We do the time warp to December 21, 2026. The spacecraft Ares sends one hundred colonists rocketing toward Mars; among them is Maya Katarina Toitovna, the official leader of the Russian contingent.
The ship goes into a spin, using centrifugal force to produce pseudo-gravity of .38 gs (or thirty-eight percent of Earth's gravity). New Year's weight loss goal is in the bag.
Maya joins a cocktail party for the maiden (and only) voyage of the Ares, thinking to herself how she hopes this "marriage" will work out better than her last one since there's no divorcing this lot.
At the party, she locates her "opposite number" (2.2.11), Frank Chalmers, the American captain. She asks him if he thinks this'll be fun. Frank says only if things go well.
After the party, Maya gives herself—and readers—a tour of the ship. And believe us when we say that no amount of summary can do credit to the research Robinson has done here. Brilliant.
The next morning, Maya thinks on the course her mother's life took and then about her own and how it led her to having a relaxing breakfast en route to Mars.
Maya, her friend Nadia, and a guy named Arkady discuss making the Ares a little less cliquey by doing a room switch and integrating the Russian and American tours. They manage to make the ship "a little more cosmopolitan" (2.2.28).
Maya meets John Boone, the blond, friendly, and natural leader American-type guy.
She notices Frank and John have an… unusual relationship. Frank is technically the American leader, but Boone plays the role in actuality. They never seem to talk to one another but seem to have an unspoken bromance all the same.
One day, Ann Clayborne and Sax Russell are caught arguing over whether or not they have the right to terraform Mars (i.e., make the planet more Earth-like).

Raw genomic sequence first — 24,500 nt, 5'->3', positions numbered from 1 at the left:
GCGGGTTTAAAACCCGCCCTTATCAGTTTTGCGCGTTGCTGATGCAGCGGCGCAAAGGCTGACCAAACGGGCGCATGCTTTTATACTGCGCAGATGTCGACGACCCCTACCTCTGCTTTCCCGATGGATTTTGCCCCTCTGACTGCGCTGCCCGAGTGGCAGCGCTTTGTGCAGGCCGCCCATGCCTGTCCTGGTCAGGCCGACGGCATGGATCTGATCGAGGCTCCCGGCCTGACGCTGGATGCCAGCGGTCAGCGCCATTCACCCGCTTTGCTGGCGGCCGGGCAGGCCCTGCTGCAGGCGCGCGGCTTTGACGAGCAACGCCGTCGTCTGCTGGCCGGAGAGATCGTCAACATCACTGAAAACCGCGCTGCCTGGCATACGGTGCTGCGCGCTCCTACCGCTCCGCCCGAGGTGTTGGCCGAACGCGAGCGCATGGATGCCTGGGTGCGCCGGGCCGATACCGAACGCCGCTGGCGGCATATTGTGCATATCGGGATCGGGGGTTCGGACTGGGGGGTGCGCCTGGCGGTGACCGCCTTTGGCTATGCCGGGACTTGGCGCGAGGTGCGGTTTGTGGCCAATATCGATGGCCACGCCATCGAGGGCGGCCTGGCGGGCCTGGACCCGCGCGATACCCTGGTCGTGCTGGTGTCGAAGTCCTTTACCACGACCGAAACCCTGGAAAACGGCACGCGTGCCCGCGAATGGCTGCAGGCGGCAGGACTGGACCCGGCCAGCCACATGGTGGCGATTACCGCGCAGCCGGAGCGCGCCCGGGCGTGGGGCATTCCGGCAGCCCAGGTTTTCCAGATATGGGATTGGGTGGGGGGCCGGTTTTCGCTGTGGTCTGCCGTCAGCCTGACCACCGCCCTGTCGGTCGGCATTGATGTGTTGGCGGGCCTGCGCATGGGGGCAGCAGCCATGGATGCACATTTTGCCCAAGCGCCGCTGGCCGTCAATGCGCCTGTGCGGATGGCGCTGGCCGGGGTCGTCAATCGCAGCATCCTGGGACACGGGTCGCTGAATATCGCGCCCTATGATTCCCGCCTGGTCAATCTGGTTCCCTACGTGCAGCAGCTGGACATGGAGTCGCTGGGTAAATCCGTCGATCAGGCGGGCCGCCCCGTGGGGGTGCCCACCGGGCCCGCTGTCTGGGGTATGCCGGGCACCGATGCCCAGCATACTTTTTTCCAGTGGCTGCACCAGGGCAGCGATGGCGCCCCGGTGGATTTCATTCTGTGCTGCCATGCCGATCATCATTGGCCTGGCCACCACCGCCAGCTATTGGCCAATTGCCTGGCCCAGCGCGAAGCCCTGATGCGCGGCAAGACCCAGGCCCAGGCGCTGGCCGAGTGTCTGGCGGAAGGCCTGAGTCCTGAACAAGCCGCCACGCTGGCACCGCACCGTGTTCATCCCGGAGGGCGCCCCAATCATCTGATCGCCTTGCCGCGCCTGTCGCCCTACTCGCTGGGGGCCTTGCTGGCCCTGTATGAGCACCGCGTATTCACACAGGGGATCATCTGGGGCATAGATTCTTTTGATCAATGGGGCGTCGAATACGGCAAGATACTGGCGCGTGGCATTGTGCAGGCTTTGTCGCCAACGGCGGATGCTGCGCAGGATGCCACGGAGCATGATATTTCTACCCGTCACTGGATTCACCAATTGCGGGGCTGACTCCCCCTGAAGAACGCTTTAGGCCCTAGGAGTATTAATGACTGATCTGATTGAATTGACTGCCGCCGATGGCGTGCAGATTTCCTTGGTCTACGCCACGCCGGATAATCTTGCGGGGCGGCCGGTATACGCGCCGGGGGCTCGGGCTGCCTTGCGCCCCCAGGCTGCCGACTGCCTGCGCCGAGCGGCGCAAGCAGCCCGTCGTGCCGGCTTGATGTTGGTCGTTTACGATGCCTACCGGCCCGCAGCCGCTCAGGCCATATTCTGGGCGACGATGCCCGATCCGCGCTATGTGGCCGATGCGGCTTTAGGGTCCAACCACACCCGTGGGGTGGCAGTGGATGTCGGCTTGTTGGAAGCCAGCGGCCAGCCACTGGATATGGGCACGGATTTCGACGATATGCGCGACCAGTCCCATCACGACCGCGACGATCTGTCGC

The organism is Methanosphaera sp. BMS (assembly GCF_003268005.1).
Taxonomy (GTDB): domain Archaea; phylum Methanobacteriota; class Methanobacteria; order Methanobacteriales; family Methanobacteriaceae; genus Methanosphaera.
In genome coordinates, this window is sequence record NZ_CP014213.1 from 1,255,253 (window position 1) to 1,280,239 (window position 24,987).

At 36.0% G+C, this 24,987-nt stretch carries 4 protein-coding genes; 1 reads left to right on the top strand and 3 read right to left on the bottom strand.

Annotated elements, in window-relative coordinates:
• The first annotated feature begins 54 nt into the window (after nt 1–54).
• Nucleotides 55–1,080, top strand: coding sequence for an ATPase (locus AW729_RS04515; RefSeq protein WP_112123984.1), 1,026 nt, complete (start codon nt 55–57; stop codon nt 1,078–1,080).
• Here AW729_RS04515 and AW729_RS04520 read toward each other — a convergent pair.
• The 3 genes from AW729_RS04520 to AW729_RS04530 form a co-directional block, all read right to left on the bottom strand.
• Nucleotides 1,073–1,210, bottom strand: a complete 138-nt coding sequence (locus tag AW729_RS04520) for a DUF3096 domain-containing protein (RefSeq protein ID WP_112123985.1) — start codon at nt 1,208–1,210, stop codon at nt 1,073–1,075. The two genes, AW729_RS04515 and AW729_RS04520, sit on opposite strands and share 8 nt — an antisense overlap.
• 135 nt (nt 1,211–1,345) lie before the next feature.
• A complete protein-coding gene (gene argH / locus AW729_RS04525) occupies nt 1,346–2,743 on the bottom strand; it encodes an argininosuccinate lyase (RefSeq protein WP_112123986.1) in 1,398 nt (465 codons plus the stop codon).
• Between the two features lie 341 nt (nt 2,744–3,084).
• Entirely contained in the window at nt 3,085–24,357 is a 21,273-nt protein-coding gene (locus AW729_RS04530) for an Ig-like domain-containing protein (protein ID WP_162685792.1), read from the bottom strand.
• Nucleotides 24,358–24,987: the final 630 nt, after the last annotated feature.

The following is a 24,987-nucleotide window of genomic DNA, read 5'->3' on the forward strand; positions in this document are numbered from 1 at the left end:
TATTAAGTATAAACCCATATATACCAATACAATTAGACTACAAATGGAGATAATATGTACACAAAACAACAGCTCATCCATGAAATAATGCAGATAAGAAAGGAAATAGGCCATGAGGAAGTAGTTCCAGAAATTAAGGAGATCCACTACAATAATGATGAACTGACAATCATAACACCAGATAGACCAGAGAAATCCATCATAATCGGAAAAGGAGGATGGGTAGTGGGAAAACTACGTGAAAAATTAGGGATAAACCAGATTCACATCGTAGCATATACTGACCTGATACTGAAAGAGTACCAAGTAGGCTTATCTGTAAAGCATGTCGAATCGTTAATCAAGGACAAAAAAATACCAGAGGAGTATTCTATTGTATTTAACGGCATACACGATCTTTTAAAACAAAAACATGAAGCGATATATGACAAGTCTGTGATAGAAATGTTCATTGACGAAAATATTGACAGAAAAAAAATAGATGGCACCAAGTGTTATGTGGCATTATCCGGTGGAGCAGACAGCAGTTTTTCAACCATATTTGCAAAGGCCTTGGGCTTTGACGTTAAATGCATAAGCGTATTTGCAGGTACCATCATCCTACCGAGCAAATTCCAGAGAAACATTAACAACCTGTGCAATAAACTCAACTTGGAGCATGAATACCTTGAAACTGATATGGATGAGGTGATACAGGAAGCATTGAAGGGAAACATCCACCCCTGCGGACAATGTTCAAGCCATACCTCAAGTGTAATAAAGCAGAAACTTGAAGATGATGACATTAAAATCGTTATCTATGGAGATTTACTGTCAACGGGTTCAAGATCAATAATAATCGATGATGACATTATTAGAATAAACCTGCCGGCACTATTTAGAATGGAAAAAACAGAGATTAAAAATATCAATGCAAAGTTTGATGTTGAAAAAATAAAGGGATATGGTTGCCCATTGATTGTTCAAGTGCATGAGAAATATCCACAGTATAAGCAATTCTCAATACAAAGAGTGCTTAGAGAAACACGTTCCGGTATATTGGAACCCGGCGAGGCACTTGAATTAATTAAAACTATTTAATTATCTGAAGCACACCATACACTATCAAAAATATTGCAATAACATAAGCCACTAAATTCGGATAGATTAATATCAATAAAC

Ann thinks they don't, but Sax thinks their very presence will alter the planet, so why question it? Then again, shouldn't they have hashed this out before they were a million-plus miles away from Earth?
Maya thinks about life on Ares: their work, workout schedule, life-sustaining efforts, and leisure time. In other words, she gives us the day-to-day details of space life.
Oh, and then there are the simulations. Arkady runs the simulations and throws some pretty hair-raising scenarios at the crew, resulting in a ton of simulated deaths. Maya finds these fake deaths less permanent than true death but disheartening all the same.
These simulated disasters grant Arkady quite the reputation on the Ares.
Although scientists, the crew are still human and make the Ares the most expensive dormitory ever built—in other words, let the space sex begin.
Maya has a brief, albeit poorly managed, affair with Frank. She believes Frank considers their sexual encounters as conquests, though, and so she ends it.
The chapter ends with a brief aside that discusses how, in the process of traveling to Mars, leaving Earth is the hardest part thanks to its gravity well.